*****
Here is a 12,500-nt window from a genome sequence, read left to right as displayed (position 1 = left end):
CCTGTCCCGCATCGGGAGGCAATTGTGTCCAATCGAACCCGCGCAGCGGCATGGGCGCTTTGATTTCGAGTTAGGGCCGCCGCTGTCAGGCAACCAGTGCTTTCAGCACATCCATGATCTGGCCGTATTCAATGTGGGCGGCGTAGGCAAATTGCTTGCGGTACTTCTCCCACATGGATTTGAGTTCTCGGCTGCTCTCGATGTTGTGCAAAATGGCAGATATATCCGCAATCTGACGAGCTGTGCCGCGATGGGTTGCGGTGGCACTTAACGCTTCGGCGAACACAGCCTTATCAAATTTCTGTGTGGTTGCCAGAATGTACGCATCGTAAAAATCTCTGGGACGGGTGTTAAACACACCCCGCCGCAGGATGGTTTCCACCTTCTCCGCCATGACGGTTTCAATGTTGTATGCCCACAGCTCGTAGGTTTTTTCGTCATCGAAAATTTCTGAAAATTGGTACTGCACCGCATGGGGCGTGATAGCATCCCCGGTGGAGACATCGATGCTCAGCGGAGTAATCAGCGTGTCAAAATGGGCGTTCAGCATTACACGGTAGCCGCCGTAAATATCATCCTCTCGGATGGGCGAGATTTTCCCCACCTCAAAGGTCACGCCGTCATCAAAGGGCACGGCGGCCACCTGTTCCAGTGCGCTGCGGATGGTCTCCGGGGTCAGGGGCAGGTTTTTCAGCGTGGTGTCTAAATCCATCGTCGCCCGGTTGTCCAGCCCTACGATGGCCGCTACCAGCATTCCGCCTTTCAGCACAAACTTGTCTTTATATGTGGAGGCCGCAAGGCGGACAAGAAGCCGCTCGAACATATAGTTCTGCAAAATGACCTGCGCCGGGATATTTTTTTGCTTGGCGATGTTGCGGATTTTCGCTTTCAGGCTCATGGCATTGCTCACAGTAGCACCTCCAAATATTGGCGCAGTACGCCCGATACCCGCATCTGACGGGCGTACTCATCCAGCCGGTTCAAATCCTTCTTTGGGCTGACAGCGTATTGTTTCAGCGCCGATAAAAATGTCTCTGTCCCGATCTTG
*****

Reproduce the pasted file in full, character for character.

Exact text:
Here is a 12,500-nt window from a genome sequence, read left to right as displayed (position 1 = left end):
CCTGTCCCGCATCGGGAGGCAATTGTGTCCAATCGAACCCGCGCAGCGGCATGGGCGCTTTGATTTCGAGTTAGGGCCGCCGCTGTCAGGCAACCAGTGCTTTCAGCACATCCATGATCTGGCCGTATTCAATGTGGGCGGCGTAGGCAAATTGCTTGCGGTACTTCTCCCACATGGATTTGAGTTCTCGGCTGCTCTCGATGTTGTGCAAAATGGCAGATATATCCGCAATCTGACGAGCTGTGCCGCGATGGGTTGCGGTGGCACTTAACGCTTCGGCGAACACAGCCTTATCAAATTTCTGTGTGGTTGCCAGAATGTACGCATCGTAAAAATCTCTGGGACGGGTGTTAAACACACCCCGCCGCAGGATGGTTTCCACCTTCTCCGCCATGACGGTTTCAATGTTGTATGCCCACAGCTCGTAGGTTTTTTCGTCATCGAAAATTTCTGAAAATTGGTACTGCACCGCATGGGGCGTGATAGCATCCCCGGTGGAGACATCGATGCTCAGCGGAGTAATCAGCGTGTCAAAATGGGCGTTCAGCATTACACGGTAGCCGCCGTAAATATCATCCTCTCGGATGGGCGAGATTTTCCCCACCTCAAAGGTCACGCCGTCATCAAAGGGCACGGCGGCCACCTGTTCCAGTGCGCTGCGGATGGTCTCCGGGGTCAGGGGCAGGTTTTTCAGCGTGGTGTCTAAATCCATCGTCGCCCGGTTGTCCAGCCCTACGATGGCCGCTACCAGCATTCCGCCTTTCAGCACAAACTTGTCTTTATATGTGGAGGCCGCAAGGCGGACAAGAAGCCGCTCGAACATATAGTTCTGCAAAATGACCTGCGCCGGGATATTTTTTTGCTTGGCGATGTTGCGGATTTTCGCTTTCAGGCTCATGGCATTGCTCACAGTAGCACCTCCAAATATTGGCGCAGTACGCCCGATACCCGCATCTGACGGGCGTACTCATCCAGCCGGTTCAAATCCTTCTTTGGGCTGACAGCGTATTGTTTCAGCGCCGATAAAAATGTCTCTGTCCCGATCTTG